National Water Quality Month

Pouring water into a cup

As Americans, we can sometimes take for granted the fact that we have safe drinking water. We don’t think about what’s in our drinking water until there’s a crisis situation.

August is National Water Quality Month, which means it’s the perfect time to educate ourselves on where our water comes from and how we can preserve it. Educating ourselves is the best way to ensure that our water continues to be high quality and free of contamination.

Where Does Your Water Come From?


Did you know that half of the United States population lives within 50 miles of a coast? The majority of Americans get their water from one of the 54,000 local water providers across the country.

The Environmental Protection Agency (EPA) has placed federal regulations on public water suppliers to ensure that they are monitoring more than 100 contaminants. Part of their job is to take the wastewater from our households that flows into the utilities main wastewater pipeline, remove pollutants from it, and re-use it or release it back into the environment.

Watershed Health VS. Water Quality

Mna holding a fish

When it comes to water quality, it’s not only the EPA and local water suppliers job to protect our water!

We live on what’s called a watershed. A watershed is land that drains to one stream, lake, or river. All drainage affects our water quality. If you have healthy watersheds, your water is less expensive to treat, you have better quality outdoor recreation involving lakes, rivers, streams, and your property values could be higher. The health of our water is largely determined by how we treat the watersheds we live by.

What's Contaminated Water?

Caution tape

Although the majority of our water is regulated and safe to drink, you should still be cautious about what could potentially be in your pipes, faucets, and local waterways contaminating your water.

According to the National Resources Defense Council (NRDC), contaminated water could have higher concentrations of lead, atrazine, pathogens, chlorine, arsenic, nitrates, radioactive material, vinyl chloride, perchlorate, and pharmaceuticals.

5 Things I Can Do to Protect My Water...

1. Pick Up After Your Pets

Dog pooping in yard

Animal waste contains harmful organisms like e. coli, salmonella, and giardia. If you don't pick up after your pet, the storm waters could wash these pollutants into our waterways and contaminate the water. Animals waste is also high in nitrogen which at excess can deplete the oxygen in water making it harmful for fish and other underwater plants.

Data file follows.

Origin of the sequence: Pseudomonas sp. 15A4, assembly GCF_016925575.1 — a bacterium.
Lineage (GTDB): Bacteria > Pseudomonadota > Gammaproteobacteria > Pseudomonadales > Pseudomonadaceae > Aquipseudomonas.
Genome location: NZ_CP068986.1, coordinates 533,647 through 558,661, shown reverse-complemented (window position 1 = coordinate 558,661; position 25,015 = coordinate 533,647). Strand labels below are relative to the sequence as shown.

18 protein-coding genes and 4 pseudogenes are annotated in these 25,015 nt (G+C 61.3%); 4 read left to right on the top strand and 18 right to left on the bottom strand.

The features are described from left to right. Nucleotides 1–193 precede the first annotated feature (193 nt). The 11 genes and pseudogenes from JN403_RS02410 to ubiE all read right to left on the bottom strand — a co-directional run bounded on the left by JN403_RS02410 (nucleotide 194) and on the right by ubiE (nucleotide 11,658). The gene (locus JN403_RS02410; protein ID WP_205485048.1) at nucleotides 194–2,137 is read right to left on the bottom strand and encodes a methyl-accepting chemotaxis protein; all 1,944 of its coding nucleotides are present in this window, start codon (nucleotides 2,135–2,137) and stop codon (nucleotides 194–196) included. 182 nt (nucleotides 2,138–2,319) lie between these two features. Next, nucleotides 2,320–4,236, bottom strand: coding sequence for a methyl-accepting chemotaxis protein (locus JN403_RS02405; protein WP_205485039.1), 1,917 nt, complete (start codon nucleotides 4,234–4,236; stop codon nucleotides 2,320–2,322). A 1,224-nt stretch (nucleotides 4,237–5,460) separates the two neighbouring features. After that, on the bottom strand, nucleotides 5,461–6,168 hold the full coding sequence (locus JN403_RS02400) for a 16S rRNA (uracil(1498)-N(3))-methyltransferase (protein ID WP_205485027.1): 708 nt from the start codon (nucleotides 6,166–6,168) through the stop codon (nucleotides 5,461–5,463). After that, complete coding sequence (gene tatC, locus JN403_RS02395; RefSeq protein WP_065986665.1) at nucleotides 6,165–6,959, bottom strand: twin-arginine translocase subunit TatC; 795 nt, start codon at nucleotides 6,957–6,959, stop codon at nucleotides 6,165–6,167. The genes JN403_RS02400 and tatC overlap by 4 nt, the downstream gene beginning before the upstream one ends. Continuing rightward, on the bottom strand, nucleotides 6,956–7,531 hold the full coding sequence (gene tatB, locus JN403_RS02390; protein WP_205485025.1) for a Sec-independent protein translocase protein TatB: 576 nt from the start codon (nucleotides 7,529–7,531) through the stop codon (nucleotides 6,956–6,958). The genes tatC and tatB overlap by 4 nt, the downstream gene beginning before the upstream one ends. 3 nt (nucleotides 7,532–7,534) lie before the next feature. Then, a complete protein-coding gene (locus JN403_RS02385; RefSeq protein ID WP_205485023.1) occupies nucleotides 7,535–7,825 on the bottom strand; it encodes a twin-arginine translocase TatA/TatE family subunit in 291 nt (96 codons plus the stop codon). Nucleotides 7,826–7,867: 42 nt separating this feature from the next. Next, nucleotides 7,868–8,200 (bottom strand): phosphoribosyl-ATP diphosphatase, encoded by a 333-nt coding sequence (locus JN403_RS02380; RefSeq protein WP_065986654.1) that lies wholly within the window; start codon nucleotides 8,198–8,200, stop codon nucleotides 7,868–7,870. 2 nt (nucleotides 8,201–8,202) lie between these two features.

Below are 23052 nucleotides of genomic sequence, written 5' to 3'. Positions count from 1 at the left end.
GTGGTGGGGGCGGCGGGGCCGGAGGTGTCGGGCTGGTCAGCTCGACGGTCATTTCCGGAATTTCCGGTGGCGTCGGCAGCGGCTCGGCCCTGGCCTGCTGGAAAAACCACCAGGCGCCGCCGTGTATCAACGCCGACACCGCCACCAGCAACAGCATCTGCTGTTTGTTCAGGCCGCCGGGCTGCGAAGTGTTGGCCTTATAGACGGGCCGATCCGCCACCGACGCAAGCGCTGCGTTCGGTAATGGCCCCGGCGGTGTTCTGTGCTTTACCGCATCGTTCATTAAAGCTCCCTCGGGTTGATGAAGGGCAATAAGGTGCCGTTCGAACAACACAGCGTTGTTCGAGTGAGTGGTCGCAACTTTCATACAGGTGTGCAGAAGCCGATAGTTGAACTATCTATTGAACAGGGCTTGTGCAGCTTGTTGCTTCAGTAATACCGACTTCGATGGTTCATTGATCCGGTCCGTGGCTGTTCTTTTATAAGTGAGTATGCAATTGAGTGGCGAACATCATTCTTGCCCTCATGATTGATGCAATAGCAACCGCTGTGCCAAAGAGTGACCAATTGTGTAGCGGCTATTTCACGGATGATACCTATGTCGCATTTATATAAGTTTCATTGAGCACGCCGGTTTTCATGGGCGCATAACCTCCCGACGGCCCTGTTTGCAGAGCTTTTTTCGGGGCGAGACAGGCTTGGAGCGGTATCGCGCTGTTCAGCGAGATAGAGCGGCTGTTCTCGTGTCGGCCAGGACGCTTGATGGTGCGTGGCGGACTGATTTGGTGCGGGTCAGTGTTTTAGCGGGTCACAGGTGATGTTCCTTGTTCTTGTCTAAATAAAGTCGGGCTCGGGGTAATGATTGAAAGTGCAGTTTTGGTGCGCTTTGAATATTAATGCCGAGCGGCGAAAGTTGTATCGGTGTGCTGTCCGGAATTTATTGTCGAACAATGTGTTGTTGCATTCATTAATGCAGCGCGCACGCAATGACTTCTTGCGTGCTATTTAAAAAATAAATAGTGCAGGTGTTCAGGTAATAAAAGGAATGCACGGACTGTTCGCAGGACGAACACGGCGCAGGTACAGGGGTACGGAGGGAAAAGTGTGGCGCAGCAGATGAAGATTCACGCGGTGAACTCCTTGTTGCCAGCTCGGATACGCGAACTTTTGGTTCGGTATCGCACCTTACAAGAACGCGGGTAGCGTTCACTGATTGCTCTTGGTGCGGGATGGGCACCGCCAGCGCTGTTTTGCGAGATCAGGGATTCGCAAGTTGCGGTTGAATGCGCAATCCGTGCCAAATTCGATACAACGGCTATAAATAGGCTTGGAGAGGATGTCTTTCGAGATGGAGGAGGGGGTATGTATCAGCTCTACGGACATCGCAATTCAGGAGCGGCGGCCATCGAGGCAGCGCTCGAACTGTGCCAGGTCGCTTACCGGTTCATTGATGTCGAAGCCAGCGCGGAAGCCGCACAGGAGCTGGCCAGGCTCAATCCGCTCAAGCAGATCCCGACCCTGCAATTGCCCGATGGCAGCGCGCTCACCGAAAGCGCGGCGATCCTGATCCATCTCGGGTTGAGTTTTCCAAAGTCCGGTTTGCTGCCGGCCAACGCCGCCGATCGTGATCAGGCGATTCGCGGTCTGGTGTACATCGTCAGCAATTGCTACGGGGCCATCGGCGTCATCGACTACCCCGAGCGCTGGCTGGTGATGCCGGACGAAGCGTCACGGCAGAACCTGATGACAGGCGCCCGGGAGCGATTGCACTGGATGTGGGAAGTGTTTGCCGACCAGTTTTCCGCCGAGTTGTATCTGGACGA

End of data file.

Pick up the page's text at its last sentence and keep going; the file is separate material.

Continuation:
2. Use the Car Wash

Car going through carwash

Washing your car at home can flush chemicals down the storm drains that flow into our lakes and streams. Professional car washes are required to drain into sewer systems so that wastewater plants can treat the water before it is re-used.

3. Use a Trash Can, NOT the Drain

Sink drain

Avoid putting products like motor oil, prescription medications, antibacterial household cleaners, paints, bug/pest repellants, and detergents. We don't want products like this down the drain and into our waterways because they have toxic chemicals in them.

4. Don't Use Fertilizer/Pesticides


Fertilizer and pesticides can run off the soil and contaminate the waterways that feed our drinking water supplies. Exposure to these chemicals can cause harm to humans and wildlife alike.

5. Clean Up

Circle of people in clean grass

Join a community clean-up crew for streets, beaches, rivers, and wetlands. It's important to educate yourself and learn from others who care about our environment. Make friends and feel great about protecting our water!

Remember, water that enters our drains goes into our waterways before the treatment plants! Practicing these little changes year-round in our communities can make a big difference!

National Water Quality Month

While do-it-yourself projects can be fun and fulfilling, there is always a potential for personal injury or property damage. We strongly suggest that any project beyond your abilities be left to licensed professionals such as electricians, plumbers, and carpenters. Any action you take upon the information on this website is strictly at your own risk, and we assume no responsibility or liability for the contents of this article.